On Monday, June 8th, we hosted our 4th Annual: What Are You?, an event initiated by our Crossing Borders, Bridging Generations (CBBG) program. From 2011 to 2014, CBBG collected oral histories of mixed-heritage Brooklynites and created public programs that provided an open space for engaging conversations on the dynamics of race, ethnicity, identity, culture, class, and sexuality.

The What Are You? public program series in particular tackles the question that so often plagues people of mixed heritage – “What are you really?” – and highlights the personal stories and voices of people of color that are oftentimes neglected under the guise of “colorblindness.” CBBG brings together mixed and culturally diverse Brooklynites in this program and encourages discussion and the sharing of personal histories.

Lacey Schwartz and Lise Funderburg engage in conversation on race, family, and truth after a screening of Schwart’z autobiographical documentary, Little White Lie.

For the 4th Annual What Are You? we invited Lacey Schwartz, director and producer of Little White Lie, an autobiographical documentary about uncovering the truth about her heritage as a biracial woman, to sit down with Lise Funderburg, author of the groundbreaking book of mixed race oral histories, Black, White, Other, to discuss questions of identity and mixed-heritage culture as biracial women in America.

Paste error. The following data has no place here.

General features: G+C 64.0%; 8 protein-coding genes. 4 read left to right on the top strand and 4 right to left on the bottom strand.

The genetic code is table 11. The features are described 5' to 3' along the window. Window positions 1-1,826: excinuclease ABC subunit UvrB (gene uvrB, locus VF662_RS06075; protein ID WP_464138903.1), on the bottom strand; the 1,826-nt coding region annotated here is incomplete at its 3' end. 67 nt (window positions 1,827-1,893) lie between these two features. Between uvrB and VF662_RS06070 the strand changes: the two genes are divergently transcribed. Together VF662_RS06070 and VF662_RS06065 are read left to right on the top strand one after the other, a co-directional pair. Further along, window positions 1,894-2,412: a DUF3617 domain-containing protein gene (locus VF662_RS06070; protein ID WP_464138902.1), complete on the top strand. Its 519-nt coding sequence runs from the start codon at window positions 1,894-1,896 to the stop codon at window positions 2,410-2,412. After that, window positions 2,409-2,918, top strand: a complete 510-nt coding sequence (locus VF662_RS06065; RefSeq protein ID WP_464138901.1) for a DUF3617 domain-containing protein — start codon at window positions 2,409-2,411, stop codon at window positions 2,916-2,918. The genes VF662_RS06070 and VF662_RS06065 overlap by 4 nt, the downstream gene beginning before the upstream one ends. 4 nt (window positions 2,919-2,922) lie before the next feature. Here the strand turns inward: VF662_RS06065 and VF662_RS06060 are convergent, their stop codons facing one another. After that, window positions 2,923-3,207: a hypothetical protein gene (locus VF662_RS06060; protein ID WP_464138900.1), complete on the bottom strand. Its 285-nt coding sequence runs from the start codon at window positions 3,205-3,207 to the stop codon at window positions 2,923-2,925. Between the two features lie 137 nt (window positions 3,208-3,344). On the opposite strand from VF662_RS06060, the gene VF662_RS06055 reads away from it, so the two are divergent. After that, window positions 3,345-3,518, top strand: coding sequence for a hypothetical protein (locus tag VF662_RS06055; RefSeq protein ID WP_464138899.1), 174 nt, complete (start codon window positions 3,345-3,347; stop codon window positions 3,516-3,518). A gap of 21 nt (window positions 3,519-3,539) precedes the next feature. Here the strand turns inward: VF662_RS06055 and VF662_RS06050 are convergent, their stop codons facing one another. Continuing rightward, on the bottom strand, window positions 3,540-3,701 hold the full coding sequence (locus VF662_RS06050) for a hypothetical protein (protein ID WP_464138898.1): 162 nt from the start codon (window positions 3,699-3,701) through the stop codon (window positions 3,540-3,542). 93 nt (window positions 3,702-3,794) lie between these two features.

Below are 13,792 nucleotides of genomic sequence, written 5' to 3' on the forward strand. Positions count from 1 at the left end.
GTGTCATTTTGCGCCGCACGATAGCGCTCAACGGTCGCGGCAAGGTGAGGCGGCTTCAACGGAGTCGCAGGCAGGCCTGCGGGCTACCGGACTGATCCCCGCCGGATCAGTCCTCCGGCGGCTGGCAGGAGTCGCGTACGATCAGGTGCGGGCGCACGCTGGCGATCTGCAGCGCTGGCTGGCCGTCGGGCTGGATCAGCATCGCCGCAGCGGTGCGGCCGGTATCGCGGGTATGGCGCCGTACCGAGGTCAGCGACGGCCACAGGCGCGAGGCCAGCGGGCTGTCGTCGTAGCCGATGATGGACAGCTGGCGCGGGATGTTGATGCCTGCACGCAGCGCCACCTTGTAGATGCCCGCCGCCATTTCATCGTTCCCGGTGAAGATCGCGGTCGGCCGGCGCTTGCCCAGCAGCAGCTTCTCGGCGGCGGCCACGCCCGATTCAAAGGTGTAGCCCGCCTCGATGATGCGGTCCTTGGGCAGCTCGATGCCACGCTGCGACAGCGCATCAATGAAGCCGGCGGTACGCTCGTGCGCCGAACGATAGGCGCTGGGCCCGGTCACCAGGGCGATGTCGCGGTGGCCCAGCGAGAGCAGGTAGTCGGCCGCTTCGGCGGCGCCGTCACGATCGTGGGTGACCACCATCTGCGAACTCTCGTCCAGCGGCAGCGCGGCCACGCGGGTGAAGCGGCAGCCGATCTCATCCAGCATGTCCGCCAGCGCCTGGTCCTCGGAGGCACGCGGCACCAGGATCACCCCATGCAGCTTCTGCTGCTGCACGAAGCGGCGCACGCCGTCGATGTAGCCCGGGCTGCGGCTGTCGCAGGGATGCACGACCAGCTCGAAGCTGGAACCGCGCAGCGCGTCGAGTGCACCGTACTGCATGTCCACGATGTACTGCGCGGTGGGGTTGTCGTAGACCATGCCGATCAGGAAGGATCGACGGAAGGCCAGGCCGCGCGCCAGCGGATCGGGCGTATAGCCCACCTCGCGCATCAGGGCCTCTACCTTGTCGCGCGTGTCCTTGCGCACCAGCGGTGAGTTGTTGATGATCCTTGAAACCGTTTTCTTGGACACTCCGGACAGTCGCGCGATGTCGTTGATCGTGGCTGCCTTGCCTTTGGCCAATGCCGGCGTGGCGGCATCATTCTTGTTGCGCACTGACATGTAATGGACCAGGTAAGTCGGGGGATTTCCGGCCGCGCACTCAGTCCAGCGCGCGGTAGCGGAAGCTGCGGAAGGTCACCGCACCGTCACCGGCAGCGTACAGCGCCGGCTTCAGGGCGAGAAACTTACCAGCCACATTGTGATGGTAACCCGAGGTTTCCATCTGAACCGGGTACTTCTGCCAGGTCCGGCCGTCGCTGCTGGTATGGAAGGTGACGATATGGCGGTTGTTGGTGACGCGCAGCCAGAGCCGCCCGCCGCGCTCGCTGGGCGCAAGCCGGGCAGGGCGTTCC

The evening began with a screening of Schwartz’s provocative film, which follows her journey from being part of a typical upper class white Jewish family in Woodstock, NY to the eventual discovery that she was indeed biracial and not just taking after her darker-skinned Sicilian grandfather. Not surprisingly, Schwartz had trouble coming to terms with her newfound identity and reconciling the two worlds she inhabited, stating “I was out and about with dealing with my identity one way, and then I’d go home to my family and be a different way.”

The screening was followed by a talkback between Funderburg and Schwartz, during which both women shared their experiences of grappling with questions about having mixed heritage identities and how they managed to deal with the push and pull of two opposing identities. Both Funderburg and Schwartz characterized this clash as integral to their identities. Funderburg asked Schwartz how she identified personally, to which she answered, “I identify as being biracial, and it’s subjective, but to me that’s a category of being black.”

In choosing to embrace her identity as a black woman, Funderburg asked Lacey, “What did you have to let go of?” Lacey responded, “When you are defaulted into the black student union, even though you have black pigment in your skin, there is also a white privilege that you have to let go of. I’m aware of it and I definitely certainly embody it.”

The event concluded with an invitation to audience members to share their own stories, particularly their families’ secrets that they uncovered or have yet to share with family members. Through the film’s website, anyone can share family secrets on the “Share Your Little White Lie” page, and you can read the little white lies that other people have shared, from familial histories of mental illness to unknown adoption stories.

To learn more about Crossing Borders, Bridging Generations, visit our website and browse the collection of oral history interviews. We encourage you to attend future public programs on the questions of mixed heritage and cultural diversity.